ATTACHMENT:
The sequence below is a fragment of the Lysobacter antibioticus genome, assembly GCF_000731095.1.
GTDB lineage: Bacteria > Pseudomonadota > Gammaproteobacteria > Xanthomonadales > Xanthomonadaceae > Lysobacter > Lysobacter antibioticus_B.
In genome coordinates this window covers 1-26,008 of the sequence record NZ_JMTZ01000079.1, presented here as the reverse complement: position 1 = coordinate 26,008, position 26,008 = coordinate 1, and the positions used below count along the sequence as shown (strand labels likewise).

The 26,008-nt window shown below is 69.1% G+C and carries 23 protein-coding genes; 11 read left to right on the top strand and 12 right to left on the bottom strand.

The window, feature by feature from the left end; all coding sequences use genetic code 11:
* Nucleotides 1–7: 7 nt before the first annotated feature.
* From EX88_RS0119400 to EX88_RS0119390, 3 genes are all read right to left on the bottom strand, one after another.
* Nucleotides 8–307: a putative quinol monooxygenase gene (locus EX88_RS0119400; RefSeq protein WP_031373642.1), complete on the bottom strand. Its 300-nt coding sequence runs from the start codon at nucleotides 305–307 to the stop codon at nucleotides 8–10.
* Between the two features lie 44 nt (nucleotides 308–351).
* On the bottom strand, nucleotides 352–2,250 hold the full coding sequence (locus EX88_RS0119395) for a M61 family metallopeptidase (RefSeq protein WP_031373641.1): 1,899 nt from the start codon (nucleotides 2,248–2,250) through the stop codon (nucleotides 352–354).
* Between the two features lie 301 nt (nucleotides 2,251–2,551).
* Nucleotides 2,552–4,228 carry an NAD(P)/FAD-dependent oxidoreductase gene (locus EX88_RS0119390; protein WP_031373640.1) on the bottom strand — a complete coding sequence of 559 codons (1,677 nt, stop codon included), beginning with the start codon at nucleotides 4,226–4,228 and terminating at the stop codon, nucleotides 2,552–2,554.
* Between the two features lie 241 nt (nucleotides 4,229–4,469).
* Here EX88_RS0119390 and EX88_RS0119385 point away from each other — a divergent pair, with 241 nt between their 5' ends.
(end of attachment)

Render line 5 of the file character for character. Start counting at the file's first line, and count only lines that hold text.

The window, feature by feature from the left end; all coding sequences use genetic code 11: